“What Cultural Issue Is the Most Difficult for You?” — Questions You Can Ask a Missionary, Part 5

Our friends (and fellow missionaries) Keith and Lori Doster recently linked to an article about stressors that missionaries face. The original article is called 12 Questions You Can Ask a Missionary to Help Them Stay on the Field. Missionaries are not unique to these stressors; however, they do face them in situations where they often feel vulnerable and lonely.

If you know any missionaries, I encourage you to support and encourage them by asking one or more of these questions (but not all 12 at once!). For the sake of our friends, supports, and blog-readers, I wanted to proactively answer these questions over the next few months. (Of course, feel free to ask us these questions personally.)

question_mark_sign fotopedia Colin_K

Question 5:   “What about your host culture is the most difficult for you to cope with?”

As I write this post, I have just finished dealing with (in my own heart, not in public) the biggest cultural issue that gets to me in Allendale — the general devaluation of scheduling and appointments

My college football coach taught us, “If you are on time, you’re late.” Therefore, I was late to practices / workouts / meetings only twice in my entire college career, and I did pay the price for my follies, with early morning “work hours” and scores of up-downs.

Not only do I make all efforts to be on-time early, but I expect others to have the same value. And when I have an appointment or meeting, I put it in my calendar and stick with it. Yes, I’m late sometimes, but more often I arrive early.

But here is what I’ve had happen to me, or have seen happen to others:

  • kids not showing up for field trips, despite verbal commitments to be there days earlier
  • three teenagers affirming they would attend a weekend event (for which someone covered the cost of $250 per student), and none of them showed up the morning they were to leave
  • meetings that begin 20-40 minutes late (more times than I can count)
  • showing up for something, and waiting around for two hours, and it still hasn’t started
  • meetings that drag on for 30-60 minutes longer than is necessary, because every detail from that meeting (and the previous one as well) is re-hashed and debated by multiple people

This list could go on. If you live by your calendar and to-do list like I do, you understand the frustration of time that was wasted by waiting. You think, “I could be getting other things done!”

The Dangers for Me

There are two main cautions for myself as I live in a culture like this: 1) imitating, and 2) becoming proud.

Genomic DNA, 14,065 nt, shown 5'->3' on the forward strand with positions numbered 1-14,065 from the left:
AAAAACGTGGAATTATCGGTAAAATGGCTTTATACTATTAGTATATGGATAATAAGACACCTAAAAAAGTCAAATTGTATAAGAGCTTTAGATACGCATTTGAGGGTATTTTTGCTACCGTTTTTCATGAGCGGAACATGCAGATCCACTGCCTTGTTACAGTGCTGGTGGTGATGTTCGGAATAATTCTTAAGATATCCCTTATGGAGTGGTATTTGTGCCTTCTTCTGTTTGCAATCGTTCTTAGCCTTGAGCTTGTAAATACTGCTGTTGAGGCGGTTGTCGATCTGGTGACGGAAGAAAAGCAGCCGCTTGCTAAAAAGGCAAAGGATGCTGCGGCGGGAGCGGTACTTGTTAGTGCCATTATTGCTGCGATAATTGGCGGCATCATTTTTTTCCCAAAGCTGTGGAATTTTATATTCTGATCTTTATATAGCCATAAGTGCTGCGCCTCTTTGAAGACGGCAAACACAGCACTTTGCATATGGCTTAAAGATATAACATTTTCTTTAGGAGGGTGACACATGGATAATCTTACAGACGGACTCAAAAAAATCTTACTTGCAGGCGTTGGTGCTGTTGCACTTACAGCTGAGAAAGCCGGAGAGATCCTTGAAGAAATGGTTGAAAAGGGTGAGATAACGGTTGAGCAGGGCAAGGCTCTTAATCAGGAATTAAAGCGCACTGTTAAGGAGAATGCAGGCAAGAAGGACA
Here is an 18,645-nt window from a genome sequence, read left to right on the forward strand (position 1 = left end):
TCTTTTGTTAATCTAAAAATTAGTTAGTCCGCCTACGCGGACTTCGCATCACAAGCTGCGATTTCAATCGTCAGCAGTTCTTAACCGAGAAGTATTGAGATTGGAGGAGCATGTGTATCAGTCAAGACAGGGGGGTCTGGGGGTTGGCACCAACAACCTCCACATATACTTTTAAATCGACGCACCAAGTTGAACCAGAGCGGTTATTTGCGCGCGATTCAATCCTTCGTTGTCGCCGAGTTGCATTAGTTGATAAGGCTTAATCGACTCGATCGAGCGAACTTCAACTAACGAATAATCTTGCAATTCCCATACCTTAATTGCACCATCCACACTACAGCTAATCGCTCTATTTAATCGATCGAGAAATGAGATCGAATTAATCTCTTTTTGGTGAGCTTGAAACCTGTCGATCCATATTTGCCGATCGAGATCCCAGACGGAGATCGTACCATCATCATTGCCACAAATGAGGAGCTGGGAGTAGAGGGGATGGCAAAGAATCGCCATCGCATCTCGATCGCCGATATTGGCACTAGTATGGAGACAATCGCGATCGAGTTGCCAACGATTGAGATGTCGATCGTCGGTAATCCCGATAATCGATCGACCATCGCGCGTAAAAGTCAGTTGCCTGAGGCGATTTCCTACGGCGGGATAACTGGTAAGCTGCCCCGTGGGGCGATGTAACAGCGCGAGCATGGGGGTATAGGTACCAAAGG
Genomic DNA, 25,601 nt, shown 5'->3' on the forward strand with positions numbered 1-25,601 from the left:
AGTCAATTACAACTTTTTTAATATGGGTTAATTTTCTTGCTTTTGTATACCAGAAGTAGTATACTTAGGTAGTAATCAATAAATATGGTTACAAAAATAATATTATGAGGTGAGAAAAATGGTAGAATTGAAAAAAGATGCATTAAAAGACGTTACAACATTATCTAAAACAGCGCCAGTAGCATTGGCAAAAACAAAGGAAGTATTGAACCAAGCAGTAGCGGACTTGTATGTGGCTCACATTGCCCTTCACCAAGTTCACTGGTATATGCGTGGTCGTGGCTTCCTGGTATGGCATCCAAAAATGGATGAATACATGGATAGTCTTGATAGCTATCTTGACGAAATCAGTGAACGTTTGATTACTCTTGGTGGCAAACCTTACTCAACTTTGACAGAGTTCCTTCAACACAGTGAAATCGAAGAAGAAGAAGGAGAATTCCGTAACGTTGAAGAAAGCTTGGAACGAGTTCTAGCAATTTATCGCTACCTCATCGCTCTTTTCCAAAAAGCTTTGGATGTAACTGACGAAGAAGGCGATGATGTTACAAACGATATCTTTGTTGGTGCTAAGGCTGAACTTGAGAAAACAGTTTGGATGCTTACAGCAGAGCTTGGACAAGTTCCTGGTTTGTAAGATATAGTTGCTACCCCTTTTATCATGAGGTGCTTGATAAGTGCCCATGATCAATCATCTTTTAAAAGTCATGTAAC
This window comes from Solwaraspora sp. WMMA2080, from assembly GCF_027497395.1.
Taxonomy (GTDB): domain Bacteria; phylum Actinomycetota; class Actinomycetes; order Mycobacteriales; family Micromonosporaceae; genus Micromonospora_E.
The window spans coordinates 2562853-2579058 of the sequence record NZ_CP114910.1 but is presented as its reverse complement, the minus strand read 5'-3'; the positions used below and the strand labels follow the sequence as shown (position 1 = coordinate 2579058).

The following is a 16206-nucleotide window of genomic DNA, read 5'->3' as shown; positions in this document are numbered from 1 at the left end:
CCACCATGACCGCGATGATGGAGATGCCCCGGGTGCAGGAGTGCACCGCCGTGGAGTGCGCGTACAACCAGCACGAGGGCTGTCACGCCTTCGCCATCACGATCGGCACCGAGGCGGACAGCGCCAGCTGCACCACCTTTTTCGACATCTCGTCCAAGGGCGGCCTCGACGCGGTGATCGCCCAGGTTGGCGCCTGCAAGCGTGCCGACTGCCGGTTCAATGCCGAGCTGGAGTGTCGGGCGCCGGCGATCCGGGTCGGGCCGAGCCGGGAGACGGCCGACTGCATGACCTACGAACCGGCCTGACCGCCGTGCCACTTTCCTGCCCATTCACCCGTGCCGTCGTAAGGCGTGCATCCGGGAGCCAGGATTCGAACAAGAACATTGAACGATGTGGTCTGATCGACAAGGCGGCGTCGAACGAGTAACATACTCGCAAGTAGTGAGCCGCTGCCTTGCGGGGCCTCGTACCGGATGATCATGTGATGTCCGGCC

Becoming like-minded.  It’s easy to see how this cultural issue perpetuates itself. You start off being on-time, but notice that you are one of the few who do so. So you figure, “It’s ok if I’m a little late next time.” And then when others see you be late, they figure it’s ok to for them to be late. And so on . . . .

So it has been with me. For example, I’m supposed to be at the high school at 3, but I figure 3:05 is good enough. And I when I do I arrive, I justify myself since I’m still earlier than many others. I ignore the objective standard of what is clearly expected of me, and start depending of a subjective comparison with others.

Which leads me to the second danger . . . .

Becoming proud. I value my time, and I try to value others’ time. And I expect others to value our time as well. So I become proud in how often I arrive on time. And it’s not a pride in just doing it right. I become proud in my perception of how much better I am than others. As CS Lewis wrote, my pride is in competition with everyone else’s pride.

But I have to remember that my struggle with this issue doesn’t make me right or better. I just come at it from a different perspective. I have to remember that there are some benefits of not being a slave to my calendar.

The Benefits of Not Living by Your Calendar

calendar sxchu magurkaAs a task-oriented, Type A personality, I like getting things done. I tend to put tasks over relationships. Like Martha in Luke 10, I want others (and God) to recognize how much I am getting done.

There is nothing wrong with being productive. But I fall short if I think that productivity is more important than people, and that tasks are more valuable than souls.

Because what I’ve learned from this community is that when I step back with my list of 8 things that I “must” do today, that I do better noticing how great people are. Yes, it’s annoying to wait until a meeting starts, but that gives me time to get to know and catch up with the others who are also waiting.

Please pray for my heart to be more inclined to the people around me, than to my ever-unfinished task list.

Related Links:

**images courtesy of Colin_K via fotopedia and magurka via sxc.hu

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2 responses to ““What Cultural Issue Is the Most Difficult for You?” — Questions You Can Ask a Missionary, Part 5”

  1. Karen says :

    When I moved here I was constantly in fear that I was in the wrong place, at the wrong date, or at the wrong time because when I arrived fifteen minutes early…or even on time…I was often the only person there. It was just sheer panic thinking I must have messed up because I was the only one there….and like you said, it becomes a challenge to keep arriving on time (or a little early) when you know you will likely wait for 20-30 minutes for the event to start.

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